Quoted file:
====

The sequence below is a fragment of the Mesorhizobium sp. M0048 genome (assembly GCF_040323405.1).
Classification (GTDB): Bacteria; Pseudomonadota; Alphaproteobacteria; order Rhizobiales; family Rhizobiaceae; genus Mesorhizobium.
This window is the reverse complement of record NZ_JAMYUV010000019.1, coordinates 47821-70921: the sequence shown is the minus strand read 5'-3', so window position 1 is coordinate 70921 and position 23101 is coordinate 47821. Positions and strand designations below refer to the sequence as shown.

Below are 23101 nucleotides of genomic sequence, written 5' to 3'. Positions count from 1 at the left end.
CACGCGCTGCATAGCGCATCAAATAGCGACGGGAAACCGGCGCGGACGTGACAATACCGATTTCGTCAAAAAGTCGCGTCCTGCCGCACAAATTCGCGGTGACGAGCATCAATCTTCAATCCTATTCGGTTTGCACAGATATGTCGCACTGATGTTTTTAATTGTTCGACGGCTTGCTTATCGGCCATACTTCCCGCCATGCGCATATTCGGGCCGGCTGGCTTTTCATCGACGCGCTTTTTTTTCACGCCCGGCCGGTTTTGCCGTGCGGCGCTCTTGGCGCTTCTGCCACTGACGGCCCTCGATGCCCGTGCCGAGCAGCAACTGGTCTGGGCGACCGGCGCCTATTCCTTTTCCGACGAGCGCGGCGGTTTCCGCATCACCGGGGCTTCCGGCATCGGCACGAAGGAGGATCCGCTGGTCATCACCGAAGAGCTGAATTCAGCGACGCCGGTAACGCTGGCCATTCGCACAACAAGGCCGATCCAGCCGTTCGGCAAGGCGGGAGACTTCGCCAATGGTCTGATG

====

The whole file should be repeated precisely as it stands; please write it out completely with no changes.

The sequence below is a fragment of the Mesorhizobium sp. M0048 genome (assembly GCF_040323405.1).
Classification (GTDB): Bacteria; Pseudomonadota; Alphaproteobacteria; order Rhizobiales; family Rhizobiaceae; genus Mesorhizobium.
This window is the reverse complement of record NZ_JAMYUV010000019.1, coordinates 47821-70921: the sequence shown is the minus strand read 5'-3', so window position 1 is coordinate 70921 and position 23101 is coordinate 47821. Positions and strand designations below refer to the sequence as shown.

Below are 23101 nucleotides of genomic sequence, written 5' to 3'. Positions count from 1 at the left end.
CACGCGCTGCATAGCGCATCAAATAGCGACGGGAAACCGGCGCGGACGTGACAATACCGATTTCGTCAAAAAGTCGCGTCCTGCCGCACAAATTCGCGGTGACGAGCATCAATCTTCAATCCTATTCGGTTTGCACAGATATGTCGCACTGATGTTTTTAATTGTTCGACGGCTTGCTTATCGGCCATACTTCCCGCCATGCGCATATTCGGGCCGGCTGGCTTTTCATCGACGCGCTTTTTTTTCACGCCCGGCCGGTTTTGCCGTGCGGCGCTCTTGGCGCTTCTGCCACTGACGGCCCTCGATGCCCGTGCCGAGCAGCAACTGGTCTGGGCGACCGGCGCCTATTCCTTTTCCGACGAGCGCGGCGGTTTCCGCATCACCGGGGCTTCCGGCATCGGCACGAAGGAGGATCCGCTGGTCATCACCGAAGAGCTGAATTCAGCGACGCCGGTAACGCTGGCCATTCGCACAACAAGGCCGATCCAGCCGTTCGGCAAGGCGGGAGACTTCGCCAATGGTCTGATG